Man Arrested in Protest of Prisoner Death Says He Was Tortured
NABLUS, West Bank (AP) _ A man arrested for taking part in a protest against the torture of prisoners in Palestinian jails remained hospitalized today after having been tortured himself.
Ayman Sabbah, 35, was among hundreds of Palestinians arrested following anti-government protests set off by the death last week of prisoner Mahmoud Jemayel, who died from internal bleeding and a broken skull.
Palestinian officials said Jemayel’s death was an isolated incident. But his death and accusations of brutality by Palestinian security forces are putting new pressure on the 2-year-old government of Yasser Arafat.
Including Jemayel, seven Palestinians have died in custody since the start of Palestinian self-rule in the West Bank and Gaza Strip in May 1994.
Even as Jemayel’s interrogators were tried and convicted in a Palestinian military court last weekend, dozens of Palestinians who had protested his death were themselves being tortured, released detainees said.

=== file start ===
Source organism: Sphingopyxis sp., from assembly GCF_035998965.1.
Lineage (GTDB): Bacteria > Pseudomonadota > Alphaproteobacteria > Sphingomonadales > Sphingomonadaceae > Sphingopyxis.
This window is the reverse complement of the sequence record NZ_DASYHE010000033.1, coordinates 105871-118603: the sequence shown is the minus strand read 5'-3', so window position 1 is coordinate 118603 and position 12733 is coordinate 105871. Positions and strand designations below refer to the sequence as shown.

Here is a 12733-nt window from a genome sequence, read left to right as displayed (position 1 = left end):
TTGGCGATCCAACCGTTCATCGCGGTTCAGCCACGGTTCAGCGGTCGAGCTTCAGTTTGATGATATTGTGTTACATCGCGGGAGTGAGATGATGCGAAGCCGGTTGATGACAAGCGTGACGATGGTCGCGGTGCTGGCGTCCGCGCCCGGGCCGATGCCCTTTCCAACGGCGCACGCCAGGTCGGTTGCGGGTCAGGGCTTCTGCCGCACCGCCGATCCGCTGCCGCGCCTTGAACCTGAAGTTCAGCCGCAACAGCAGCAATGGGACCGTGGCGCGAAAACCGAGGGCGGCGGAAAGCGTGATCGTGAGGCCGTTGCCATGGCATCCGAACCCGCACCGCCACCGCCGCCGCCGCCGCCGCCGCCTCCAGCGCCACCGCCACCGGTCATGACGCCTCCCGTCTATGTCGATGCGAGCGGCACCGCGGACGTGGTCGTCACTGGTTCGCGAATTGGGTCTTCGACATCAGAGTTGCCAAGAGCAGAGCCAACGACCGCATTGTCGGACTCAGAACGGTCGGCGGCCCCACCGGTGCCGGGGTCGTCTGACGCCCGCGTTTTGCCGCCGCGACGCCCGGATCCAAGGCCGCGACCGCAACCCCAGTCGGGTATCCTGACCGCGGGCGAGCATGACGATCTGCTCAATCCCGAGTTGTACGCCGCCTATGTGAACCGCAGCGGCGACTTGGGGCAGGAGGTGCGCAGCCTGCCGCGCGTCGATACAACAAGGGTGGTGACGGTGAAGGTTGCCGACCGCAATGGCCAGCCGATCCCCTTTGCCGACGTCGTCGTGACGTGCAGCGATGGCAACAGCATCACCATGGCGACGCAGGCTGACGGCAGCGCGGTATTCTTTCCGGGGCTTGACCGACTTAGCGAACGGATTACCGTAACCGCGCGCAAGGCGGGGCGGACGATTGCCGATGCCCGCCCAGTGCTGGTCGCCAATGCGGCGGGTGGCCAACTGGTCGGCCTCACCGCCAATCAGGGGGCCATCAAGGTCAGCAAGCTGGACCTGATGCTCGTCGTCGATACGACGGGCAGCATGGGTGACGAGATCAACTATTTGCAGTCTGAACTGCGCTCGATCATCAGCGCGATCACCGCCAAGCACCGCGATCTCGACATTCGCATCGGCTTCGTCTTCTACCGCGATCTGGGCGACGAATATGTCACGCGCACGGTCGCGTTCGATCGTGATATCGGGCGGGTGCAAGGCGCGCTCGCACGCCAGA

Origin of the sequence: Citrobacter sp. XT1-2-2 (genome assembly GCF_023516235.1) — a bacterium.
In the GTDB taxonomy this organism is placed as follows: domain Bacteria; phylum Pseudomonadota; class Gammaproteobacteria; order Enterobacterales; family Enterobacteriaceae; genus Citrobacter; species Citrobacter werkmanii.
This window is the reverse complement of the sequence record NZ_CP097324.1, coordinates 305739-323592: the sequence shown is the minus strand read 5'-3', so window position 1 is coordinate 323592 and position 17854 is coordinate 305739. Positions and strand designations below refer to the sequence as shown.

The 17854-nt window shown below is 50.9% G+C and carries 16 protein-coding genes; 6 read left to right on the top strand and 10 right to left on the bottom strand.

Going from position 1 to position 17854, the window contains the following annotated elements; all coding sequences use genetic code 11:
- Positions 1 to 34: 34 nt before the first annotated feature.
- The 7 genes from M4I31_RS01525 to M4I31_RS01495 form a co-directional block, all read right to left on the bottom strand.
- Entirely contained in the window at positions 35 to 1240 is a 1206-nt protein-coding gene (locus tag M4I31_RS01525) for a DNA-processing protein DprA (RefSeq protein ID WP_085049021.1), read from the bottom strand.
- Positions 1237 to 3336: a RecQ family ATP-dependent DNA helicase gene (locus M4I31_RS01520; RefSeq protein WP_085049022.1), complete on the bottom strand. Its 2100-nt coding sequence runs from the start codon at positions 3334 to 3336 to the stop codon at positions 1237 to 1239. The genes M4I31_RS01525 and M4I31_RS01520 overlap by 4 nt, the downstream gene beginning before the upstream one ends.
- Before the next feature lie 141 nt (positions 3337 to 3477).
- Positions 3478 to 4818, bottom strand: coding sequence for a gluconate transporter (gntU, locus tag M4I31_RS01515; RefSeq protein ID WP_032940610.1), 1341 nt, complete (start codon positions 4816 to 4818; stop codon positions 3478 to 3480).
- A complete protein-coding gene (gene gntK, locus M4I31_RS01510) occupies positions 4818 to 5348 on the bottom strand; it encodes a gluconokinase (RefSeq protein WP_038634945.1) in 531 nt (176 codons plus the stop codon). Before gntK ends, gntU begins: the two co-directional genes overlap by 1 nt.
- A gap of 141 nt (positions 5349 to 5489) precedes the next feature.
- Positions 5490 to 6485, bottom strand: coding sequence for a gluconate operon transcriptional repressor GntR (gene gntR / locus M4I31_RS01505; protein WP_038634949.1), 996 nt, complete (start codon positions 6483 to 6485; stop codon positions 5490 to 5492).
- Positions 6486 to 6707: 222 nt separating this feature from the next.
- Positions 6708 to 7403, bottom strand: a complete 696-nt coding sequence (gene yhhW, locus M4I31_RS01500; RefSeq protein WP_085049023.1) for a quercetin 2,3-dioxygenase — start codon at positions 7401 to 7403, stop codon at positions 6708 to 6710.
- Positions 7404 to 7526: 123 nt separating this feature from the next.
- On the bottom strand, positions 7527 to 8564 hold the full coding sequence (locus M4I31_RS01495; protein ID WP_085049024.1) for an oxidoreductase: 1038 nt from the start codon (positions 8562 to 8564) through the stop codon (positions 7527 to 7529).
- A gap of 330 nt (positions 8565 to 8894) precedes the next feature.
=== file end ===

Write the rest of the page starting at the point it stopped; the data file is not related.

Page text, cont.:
Sabbah, who has four children and runs a spare car parts business, was arrested after taking part in an Aug. 2 protest in Tulkarem.
In an interview Thursday from his hospital bed in Nablus, Sabbah told The Associated Press that interrogators at Jneid Prison _ where Jemayel was tortured _ had whipped his feet and hands and forced him to lie on a chair while one interrogator pressed on his feet and another on his chest.
Sabbah, who suffers from asthma, said he also was forced to stand on one foot with his hands in the air and sit down and stand up hundreds of times in succession.
``I thought I was going to die,″ Sabbah said, looking pale and tired. ``I kept on falling because I was passing out.″
He denied accusations that he had thrown stones at police and said his interrogators had wanted him to give them names of other demonstrators.
The Palestinian legislative council met behind closed doors in the West Bank town of Ramallah on Thursday to hear from a committee of legislators that investigated Jemayel’s death.
Committee member Salah Tamari, an outspoken critic of Arafat, said the committee found that violations of human rights were numerous but isolated. ``If we overlook them, then they will become systematic,″ he said.
But legislator Azmi Shuabi said the brutality was already systematic and ``coming from the headquarters.″ Officials in charge of the interrogators convicted in Jemayel’s death refused to appear before the committee, he said.
Ghassan Khatib, director of a Palestinian media center in Jerusalem and an Arafat critic, said the torture cases that have surfaced in the past week are not exceptional. ``Almost every detainee is beaten up,″ he said.